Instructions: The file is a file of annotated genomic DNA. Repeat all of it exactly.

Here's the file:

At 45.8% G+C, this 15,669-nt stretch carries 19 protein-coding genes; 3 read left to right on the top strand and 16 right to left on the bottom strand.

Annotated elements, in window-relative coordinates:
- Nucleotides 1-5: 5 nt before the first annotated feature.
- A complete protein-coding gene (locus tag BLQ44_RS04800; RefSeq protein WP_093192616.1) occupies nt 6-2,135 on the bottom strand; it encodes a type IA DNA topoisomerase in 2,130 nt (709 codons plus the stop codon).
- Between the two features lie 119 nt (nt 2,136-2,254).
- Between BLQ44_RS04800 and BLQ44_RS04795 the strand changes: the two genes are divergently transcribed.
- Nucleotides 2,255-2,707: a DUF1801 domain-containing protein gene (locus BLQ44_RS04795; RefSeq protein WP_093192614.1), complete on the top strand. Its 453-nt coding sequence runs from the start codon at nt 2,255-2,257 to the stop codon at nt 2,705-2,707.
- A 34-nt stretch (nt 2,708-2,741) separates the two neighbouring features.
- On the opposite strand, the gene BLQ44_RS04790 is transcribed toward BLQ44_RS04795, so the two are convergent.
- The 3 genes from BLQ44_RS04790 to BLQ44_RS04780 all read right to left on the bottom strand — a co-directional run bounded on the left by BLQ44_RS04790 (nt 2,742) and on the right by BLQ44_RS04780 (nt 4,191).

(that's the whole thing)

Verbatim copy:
At 45.8% G+C, this 15,669-nt stretch carries 19 protein-coding genes; 3 read left to right on the top strand and 16 right to left on the bottom strand.

Annotated elements, in window-relative coordinates:
- Nucleotides 1-5: 5 nt before the first annotated feature.
- A complete protein-coding gene (locus tag BLQ44_RS04800; RefSeq protein WP_093192616.1) occupies nt 6-2,135 on the bottom strand; it encodes a type IA DNA topoisomerase in 2,130 nt (709 codons plus the stop codon).
- Between the two features lie 119 nt (nt 2,136-2,254).
- Between BLQ44_RS04800 and BLQ44_RS04795 the strand changes: the two genes are divergently transcribed.
- Nucleotides 2,255-2,707: a DUF1801 domain-containing protein gene (locus BLQ44_RS04795; RefSeq protein WP_093192614.1), complete on the top strand. Its 453-nt coding sequence runs from the start codon at nt 2,255-2,257 to the stop codon at nt 2,705-2,707.
- A 34-nt stretch (nt 2,708-2,741) separates the two neighbouring features.
- On the opposite strand, the gene BLQ44_RS04790 is transcribed toward BLQ44_RS04795, so the two are convergent.
- The 3 genes from BLQ44_RS04790 to BLQ44_RS04780 all read right to left on the bottom strand — a co-directional run bounded on the left by BLQ44_RS04790 (nt 2,742) and on the right by BLQ44_RS04780 (nt 4,191).